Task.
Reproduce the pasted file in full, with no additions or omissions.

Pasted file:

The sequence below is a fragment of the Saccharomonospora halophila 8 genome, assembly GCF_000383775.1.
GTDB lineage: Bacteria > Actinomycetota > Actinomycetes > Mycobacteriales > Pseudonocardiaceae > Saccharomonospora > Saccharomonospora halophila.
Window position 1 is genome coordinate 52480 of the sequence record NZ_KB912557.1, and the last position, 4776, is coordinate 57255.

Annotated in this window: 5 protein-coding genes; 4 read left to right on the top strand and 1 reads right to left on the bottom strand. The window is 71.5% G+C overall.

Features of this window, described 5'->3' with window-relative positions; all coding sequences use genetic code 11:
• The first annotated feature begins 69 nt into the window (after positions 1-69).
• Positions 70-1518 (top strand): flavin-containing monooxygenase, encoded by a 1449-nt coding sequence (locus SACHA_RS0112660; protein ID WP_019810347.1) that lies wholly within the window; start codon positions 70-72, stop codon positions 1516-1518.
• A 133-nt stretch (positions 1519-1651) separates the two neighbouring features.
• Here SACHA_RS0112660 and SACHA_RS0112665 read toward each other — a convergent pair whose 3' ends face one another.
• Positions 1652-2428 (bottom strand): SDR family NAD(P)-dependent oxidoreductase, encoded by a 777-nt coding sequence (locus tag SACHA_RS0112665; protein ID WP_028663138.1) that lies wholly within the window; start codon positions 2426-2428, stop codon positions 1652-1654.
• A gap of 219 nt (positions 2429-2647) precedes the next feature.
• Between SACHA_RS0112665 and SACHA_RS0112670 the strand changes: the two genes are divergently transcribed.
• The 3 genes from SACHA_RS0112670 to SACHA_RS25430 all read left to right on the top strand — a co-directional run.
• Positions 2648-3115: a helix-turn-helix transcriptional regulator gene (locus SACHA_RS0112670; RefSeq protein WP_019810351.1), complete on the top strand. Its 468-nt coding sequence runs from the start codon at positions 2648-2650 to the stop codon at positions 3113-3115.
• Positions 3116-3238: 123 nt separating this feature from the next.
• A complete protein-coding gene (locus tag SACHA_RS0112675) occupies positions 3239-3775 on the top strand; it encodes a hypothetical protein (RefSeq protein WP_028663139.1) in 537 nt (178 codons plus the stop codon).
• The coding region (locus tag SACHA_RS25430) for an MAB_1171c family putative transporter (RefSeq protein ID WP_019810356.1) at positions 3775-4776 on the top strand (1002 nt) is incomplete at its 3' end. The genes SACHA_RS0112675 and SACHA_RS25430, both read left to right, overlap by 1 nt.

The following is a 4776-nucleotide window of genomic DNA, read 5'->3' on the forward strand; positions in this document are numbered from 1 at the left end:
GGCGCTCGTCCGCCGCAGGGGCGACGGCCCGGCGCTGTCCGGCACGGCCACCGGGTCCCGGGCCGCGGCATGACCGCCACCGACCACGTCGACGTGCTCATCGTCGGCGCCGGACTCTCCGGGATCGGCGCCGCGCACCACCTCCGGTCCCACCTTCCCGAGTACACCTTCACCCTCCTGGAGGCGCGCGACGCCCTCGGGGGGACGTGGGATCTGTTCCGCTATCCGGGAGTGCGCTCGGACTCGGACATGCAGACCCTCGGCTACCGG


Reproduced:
The sequence below is a fragment of the Saccharomonospora halophila 8 genome, assembly GCF_000383775.1.
GTDB lineage: Bacteria > Actinomycetota > Actinomycetes > Mycobacteriales > Pseudonocardiaceae > Saccharomonospora > Saccharomonospora halophila.
Window position 1 is genome coordinate 52480 of the sequence record NZ_KB912557.1, and the last position, 4776, is coordinate 57255.

Annotated in this window: 5 protein-coding genes; 4 read left to right on the top strand and 1 reads right to left on the bottom strand. The window is 71.5% G+C overall.

Features of this window, described 5'->3' with window-relative positions; all coding sequences use genetic code 11:
• The first annotated feature begins 69 nt into the window (after positions 1-69).
• Positions 70-1518 (top strand): flavin-containing monooxygenase, encoded by a 1449-nt coding sequence (locus SACHA_RS0112660; protein ID WP_019810347.1) that lies wholly within the window; start codon positions 70-72, stop codon positions 1516-1518.
• A 133-nt stretch (positions 1519-1651) separates the two neighbouring features.
• Here SACHA_RS0112660 and SACHA_RS0112665 read toward each other — a convergent pair whose 3' ends face one another.
• Positions 1652-2428 (bottom strand): SDR family NAD(P)-dependent oxidoreductase, encoded by a 777-nt coding sequence (locus tag SACHA_RS0112665; protein ID WP_028663138.1) that lies wholly within the window; start codon positions 2426-2428, stop codon positions 1652-1654.
• A gap of 219 nt (positions 2429-2647) precedes the next feature.
• Between SACHA_RS0112665 and SACHA_RS0112670 the strand changes: the two genes are divergently transcribed.
• The 3 genes from SACHA_RS0112670 to SACHA_RS25430 all read left to right on the top strand — a co-directional run.
• Positions 2648-3115: a helix-turn-helix transcriptional regulator gene (locus SACHA_RS0112670; RefSeq protein WP_019810351.1), complete on the top strand. Its 468-nt coding sequence runs from the start codon at positions 2648-2650 to the stop codon at positions 3113-3115.
• Positions 3116-3238: 123 nt separating this feature from the next.
• A complete protein-coding gene (locus tag SACHA_RS0112675) occupies positions 3239-3775 on the top strand; it encodes a hypothetical protein (RefSeq protein WP_028663139.1) in 537 nt (178 codons plus the stop codon).
• The coding region (locus tag SACHA_RS25430) for an MAB_1171c family putative transporter (RefSeq protein ID WP_019810356.1) at positions 3775-4776 on the top strand (1002 nt) is incomplete at its 3' end. The genes SACHA_RS0112675 and SACHA_RS25430, both read left to right, overlap by 1 nt.

The following is a 4776-nucleotide window of genomic DNA, read 5'->3' on the forward strand; positions in this document are numbered from 1 at the left end:
GGCGCTCGTCCGCCGCAGGGGCGACGGCCCGGCGCTGTCCGGCACGGCCACCGGGTCCCGGGCCGCGGCATGACCGCCACCGACCACGTCGACGTGCTCATCGTCGGCGCCGGACTCTCCGGGATCGGCGCCGCGCACCACCTCCGGTCCCACCTTCCCGAGTACACCTTCACCCTCCTGGAGGCGCGCGACGCCCTCGGGGGGACGTGGGATCTGTTCCGCTATCCGGGAGTGCGCTCGGACTCGGACATGCAGACCCTCGGCTACCGG